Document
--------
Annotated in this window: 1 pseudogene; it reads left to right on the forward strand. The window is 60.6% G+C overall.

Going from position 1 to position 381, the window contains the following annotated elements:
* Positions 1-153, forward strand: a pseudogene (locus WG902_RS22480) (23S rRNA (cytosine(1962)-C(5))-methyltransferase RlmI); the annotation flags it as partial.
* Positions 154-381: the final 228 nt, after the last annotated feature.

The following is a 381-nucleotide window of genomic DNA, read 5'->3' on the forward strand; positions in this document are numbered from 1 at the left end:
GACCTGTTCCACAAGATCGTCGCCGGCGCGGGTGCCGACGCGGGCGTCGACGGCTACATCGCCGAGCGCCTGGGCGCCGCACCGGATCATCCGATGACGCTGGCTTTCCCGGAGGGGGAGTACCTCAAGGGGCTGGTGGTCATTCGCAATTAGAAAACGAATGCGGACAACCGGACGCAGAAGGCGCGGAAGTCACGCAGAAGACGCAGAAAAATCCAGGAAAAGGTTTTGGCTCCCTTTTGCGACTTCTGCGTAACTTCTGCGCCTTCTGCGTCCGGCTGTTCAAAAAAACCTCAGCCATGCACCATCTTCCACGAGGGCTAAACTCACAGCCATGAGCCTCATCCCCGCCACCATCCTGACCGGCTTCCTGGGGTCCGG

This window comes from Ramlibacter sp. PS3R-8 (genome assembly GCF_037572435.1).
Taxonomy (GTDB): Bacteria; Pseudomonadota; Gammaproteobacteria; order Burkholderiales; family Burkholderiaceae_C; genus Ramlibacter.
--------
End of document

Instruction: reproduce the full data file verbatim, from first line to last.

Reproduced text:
Annotated in this window: 1 pseudogene; it reads left to right on the forward strand. The window is 60.6% G+C overall.

Going from position 1 to position 381, the window contains the following annotated elements:
* Positions 1-153, forward strand: a pseudogene (locus WG902_RS22480) (23S rRNA (cytosine(1962)-C(5))-methyltransferase RlmI); the annotation flags it as partial.
* Positions 154-381: the final 228 nt, after the last annotated feature.

The following is a 381-nucleotide window of genomic DNA, read 5'->3' on the forward strand; positions in this document are numbered from 1 at the left end:
GACCTGTTCCACAAGATCGTCGCCGGCGCGGGTGCCGACGCGGGCGTCGACGGCTACATCGCCGAGCGCCTGGGCGCCGCACCGGATCATCCGATGACGCTGGCTTTCCCGGAGGGGGAGTACCTCAAGGGGCTGGTGGTCATTCGCAATTAGAAAACGAATGCGGACAACCGGACGCAGAAGGCGCGGAAGTCACGCAGAAGACGCAGAAAAATCCAGGAAAAGGTTTTGGCTCCCTTTTGCGACTTCTGCGTAACTTCTGCGCCTTCTGCGTCCGGCTGTTCAAAAAAACCTCAGCCATGCACCATCTTCCACGAGGGCTAAACTCACAGCCATGAGCCTCATCCCCGCCACCATCCTGACCGGCTTCCTGGGGTCCGG

This window comes from Ramlibacter sp. PS3R-8 (genome assembly GCF_037572435.1).
Taxonomy (GTDB): Bacteria; Pseudomonadota; Gammaproteobacteria; order Burkholderiales; family Burkholderiaceae_C; genus Ramlibacter.